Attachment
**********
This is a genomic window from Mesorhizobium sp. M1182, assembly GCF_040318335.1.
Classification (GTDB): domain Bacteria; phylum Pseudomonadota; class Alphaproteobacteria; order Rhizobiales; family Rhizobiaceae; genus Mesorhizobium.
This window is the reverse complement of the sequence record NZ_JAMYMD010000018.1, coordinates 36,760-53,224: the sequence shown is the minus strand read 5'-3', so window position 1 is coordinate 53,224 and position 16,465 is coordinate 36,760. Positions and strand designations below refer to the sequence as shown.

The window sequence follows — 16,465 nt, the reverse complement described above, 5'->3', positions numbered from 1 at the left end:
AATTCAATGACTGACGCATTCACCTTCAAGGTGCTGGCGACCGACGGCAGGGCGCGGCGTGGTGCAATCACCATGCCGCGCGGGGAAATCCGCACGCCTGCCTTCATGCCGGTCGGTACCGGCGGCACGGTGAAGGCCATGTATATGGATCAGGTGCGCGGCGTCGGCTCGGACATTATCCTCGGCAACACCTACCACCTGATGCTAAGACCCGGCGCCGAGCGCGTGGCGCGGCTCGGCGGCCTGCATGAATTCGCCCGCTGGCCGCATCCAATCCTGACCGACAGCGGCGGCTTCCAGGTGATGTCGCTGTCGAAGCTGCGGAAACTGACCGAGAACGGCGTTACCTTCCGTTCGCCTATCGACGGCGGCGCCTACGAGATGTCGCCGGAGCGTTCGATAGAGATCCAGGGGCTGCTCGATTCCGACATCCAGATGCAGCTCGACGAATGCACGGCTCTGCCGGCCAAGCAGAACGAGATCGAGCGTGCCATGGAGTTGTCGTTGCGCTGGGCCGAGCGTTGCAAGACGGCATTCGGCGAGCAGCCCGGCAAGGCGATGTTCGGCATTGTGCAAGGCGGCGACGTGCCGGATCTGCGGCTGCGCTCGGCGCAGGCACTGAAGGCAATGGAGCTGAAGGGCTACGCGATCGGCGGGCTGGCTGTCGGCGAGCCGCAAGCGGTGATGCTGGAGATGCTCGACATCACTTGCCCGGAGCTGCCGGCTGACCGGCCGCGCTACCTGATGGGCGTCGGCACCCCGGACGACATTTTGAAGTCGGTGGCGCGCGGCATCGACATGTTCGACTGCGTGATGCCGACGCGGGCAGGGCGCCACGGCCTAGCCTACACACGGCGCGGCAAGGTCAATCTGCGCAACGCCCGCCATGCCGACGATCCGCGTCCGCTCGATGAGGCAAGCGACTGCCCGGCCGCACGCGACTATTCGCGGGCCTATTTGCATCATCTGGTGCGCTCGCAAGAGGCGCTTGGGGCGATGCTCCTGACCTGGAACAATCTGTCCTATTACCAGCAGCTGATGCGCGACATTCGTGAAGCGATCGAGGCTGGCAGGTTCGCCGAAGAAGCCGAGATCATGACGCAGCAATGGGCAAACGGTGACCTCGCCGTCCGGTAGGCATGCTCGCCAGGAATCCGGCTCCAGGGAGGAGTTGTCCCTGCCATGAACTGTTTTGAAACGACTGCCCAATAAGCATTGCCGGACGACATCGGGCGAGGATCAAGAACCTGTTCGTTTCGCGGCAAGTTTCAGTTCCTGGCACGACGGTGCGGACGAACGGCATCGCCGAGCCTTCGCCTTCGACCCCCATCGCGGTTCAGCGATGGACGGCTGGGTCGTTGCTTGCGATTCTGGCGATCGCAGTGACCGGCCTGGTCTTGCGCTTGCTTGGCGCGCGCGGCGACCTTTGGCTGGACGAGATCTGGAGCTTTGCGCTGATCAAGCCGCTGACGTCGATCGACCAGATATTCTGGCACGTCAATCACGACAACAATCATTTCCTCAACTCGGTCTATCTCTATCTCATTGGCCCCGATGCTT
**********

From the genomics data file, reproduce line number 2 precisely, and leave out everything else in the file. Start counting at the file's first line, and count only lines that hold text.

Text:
Classification (GTDB): domain Bacteria; phylum Pseudomonadota; class Alphaproteobacteria; order Rhizobiales; family Rhizobiaceae; genus Mesorhizobium.